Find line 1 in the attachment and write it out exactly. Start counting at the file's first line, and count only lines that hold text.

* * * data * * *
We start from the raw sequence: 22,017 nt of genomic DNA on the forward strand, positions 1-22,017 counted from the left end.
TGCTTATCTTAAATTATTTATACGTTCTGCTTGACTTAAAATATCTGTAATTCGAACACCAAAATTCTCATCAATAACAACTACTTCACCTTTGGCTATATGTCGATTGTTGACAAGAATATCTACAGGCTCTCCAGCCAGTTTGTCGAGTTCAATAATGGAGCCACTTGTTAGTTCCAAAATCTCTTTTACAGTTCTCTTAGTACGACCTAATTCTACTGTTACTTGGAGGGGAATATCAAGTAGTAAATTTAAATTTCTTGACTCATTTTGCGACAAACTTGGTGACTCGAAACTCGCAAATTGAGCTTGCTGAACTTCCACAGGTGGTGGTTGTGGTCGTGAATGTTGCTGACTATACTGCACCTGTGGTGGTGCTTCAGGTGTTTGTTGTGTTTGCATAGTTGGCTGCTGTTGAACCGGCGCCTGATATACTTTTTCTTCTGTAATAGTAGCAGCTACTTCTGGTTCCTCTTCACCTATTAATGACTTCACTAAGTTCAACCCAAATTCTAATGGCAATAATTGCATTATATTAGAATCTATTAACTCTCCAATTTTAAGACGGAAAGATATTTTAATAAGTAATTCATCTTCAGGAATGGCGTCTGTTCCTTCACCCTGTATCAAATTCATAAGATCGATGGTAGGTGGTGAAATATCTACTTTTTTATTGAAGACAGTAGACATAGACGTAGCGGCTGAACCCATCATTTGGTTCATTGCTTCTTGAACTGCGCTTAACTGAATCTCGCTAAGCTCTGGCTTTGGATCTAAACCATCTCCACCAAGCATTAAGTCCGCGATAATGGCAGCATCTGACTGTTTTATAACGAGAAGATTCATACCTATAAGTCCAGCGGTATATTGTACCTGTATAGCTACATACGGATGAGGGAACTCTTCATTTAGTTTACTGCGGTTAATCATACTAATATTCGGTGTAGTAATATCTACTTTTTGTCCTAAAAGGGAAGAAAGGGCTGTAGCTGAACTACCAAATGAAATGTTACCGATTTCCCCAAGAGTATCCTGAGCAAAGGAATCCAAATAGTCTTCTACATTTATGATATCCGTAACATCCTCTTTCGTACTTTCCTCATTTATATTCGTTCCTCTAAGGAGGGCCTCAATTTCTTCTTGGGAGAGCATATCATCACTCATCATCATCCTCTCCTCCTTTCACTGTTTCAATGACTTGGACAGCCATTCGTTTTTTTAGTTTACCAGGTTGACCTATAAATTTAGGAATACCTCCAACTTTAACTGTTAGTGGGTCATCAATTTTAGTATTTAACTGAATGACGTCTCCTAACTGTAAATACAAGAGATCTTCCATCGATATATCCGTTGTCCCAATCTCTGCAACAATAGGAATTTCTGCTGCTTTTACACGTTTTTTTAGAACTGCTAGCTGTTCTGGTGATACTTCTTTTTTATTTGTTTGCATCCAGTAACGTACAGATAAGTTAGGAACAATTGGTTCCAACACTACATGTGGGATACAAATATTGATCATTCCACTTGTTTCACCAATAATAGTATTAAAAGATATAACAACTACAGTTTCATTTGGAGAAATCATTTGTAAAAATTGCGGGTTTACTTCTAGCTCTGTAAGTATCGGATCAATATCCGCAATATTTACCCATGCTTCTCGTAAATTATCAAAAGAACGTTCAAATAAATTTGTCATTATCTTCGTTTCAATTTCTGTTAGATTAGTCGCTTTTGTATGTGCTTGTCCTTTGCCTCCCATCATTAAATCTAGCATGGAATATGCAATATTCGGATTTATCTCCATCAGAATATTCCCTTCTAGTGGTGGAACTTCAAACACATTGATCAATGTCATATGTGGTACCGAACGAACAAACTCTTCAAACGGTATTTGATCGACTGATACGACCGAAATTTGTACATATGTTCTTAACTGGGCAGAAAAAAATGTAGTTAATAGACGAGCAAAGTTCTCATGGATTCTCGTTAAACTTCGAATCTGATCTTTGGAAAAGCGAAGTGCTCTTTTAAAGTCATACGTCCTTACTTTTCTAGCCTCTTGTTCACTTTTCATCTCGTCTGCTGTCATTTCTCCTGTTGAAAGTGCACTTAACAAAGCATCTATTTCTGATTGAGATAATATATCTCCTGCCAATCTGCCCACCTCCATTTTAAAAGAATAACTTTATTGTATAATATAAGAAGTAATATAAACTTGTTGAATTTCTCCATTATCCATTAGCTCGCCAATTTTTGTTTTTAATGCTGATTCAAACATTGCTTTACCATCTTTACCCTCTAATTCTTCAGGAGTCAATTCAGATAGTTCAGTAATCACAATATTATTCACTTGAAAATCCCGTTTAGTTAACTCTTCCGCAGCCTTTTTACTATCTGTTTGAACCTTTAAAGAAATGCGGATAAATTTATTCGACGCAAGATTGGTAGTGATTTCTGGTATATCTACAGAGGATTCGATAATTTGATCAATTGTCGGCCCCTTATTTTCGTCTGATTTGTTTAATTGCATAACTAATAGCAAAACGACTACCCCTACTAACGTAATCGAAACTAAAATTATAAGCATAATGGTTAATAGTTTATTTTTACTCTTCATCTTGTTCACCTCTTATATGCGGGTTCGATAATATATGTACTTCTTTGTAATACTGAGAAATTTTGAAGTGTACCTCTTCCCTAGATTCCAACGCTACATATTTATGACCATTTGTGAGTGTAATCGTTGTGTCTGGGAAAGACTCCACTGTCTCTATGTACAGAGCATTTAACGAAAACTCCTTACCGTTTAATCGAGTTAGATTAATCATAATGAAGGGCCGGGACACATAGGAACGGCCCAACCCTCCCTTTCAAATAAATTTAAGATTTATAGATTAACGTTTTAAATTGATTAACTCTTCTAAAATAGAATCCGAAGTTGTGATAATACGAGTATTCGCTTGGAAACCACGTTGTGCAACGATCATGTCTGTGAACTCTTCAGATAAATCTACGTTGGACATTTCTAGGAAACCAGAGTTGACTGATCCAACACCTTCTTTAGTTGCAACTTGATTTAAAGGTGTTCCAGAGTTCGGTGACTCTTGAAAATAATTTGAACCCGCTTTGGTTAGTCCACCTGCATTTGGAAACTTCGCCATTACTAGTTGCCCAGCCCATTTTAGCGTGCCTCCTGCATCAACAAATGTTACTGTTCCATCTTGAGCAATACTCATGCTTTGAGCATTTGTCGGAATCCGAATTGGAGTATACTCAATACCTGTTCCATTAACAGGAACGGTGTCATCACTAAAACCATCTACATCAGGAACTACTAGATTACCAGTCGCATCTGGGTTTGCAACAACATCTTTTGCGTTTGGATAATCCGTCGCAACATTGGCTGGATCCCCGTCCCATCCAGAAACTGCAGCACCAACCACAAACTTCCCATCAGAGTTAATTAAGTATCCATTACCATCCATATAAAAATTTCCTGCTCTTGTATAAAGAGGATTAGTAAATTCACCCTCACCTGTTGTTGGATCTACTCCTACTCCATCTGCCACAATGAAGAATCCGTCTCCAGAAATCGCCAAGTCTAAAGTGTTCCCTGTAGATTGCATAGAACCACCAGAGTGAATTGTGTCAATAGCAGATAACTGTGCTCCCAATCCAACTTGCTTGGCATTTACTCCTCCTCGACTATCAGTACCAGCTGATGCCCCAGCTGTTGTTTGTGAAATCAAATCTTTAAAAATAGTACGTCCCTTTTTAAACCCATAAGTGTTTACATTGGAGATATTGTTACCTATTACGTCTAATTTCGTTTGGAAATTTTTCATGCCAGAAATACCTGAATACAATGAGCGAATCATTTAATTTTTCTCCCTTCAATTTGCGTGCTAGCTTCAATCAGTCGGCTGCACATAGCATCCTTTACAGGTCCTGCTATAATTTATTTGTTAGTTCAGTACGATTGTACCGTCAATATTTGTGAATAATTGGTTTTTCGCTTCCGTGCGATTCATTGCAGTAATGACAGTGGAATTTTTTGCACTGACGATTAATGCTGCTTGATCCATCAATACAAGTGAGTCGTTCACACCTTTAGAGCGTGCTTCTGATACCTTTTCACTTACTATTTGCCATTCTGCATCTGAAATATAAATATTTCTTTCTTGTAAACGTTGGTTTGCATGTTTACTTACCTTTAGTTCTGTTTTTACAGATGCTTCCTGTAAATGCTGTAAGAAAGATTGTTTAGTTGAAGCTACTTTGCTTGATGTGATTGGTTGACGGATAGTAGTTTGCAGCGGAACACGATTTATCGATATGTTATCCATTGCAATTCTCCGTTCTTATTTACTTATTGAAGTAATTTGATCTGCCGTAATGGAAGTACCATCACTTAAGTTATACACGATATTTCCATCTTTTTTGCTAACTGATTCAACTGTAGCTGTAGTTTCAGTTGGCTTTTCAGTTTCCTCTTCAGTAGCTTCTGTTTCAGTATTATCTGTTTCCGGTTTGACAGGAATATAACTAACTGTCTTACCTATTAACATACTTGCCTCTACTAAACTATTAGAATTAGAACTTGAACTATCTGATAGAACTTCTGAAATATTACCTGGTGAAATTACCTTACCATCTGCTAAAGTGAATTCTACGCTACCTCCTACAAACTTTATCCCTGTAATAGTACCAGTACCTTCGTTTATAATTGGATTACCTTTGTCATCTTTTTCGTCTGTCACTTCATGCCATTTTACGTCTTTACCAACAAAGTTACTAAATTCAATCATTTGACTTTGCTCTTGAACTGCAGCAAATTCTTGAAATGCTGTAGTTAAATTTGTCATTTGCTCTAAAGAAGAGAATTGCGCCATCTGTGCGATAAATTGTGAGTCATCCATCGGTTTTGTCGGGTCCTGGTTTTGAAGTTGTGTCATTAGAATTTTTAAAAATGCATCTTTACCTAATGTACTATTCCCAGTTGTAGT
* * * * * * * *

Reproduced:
We start from the raw sequence: 22,017 nt of genomic DNA on the forward strand, positions 1-22,017 counted from the left end.